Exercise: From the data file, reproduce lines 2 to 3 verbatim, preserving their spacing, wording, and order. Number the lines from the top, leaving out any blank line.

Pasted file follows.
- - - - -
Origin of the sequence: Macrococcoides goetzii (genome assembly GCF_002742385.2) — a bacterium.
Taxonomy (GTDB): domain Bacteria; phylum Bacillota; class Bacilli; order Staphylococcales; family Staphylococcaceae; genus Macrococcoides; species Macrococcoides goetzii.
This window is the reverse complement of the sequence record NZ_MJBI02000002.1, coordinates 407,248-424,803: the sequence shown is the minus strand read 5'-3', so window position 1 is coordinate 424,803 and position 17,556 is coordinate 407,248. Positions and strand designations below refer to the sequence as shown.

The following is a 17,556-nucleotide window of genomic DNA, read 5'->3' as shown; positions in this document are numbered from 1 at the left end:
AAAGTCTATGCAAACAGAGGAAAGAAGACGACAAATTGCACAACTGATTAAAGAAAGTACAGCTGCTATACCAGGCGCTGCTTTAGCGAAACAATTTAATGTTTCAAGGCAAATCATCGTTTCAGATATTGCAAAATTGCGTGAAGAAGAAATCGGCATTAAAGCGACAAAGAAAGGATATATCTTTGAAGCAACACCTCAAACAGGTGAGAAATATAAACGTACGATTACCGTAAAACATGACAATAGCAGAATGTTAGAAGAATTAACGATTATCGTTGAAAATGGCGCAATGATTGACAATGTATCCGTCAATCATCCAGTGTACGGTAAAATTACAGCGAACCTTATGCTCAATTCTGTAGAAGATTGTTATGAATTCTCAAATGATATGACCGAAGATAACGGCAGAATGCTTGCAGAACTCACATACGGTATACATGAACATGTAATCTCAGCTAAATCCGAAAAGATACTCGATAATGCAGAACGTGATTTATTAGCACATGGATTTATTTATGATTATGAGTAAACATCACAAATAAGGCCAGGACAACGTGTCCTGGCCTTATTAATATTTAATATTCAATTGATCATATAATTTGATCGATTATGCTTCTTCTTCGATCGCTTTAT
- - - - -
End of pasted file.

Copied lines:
Taxonomy (GTDB): domain Bacteria; phylum Bacillota; class Bacilli; order Staphylococcales; family Staphylococcaceae; genus Macrococcoides; species Macrococcoides goetzii.
This window is the reverse complement of the sequence record NZ_MJBI02000002.1, coordinates 407,248-424,803: the sequence shown is the minus strand read 5'-3', so window position 1 is coordinate 424,803 and position 17,556 is coordinate 407,248. Positions and strand designations below refer to the sequence as shown.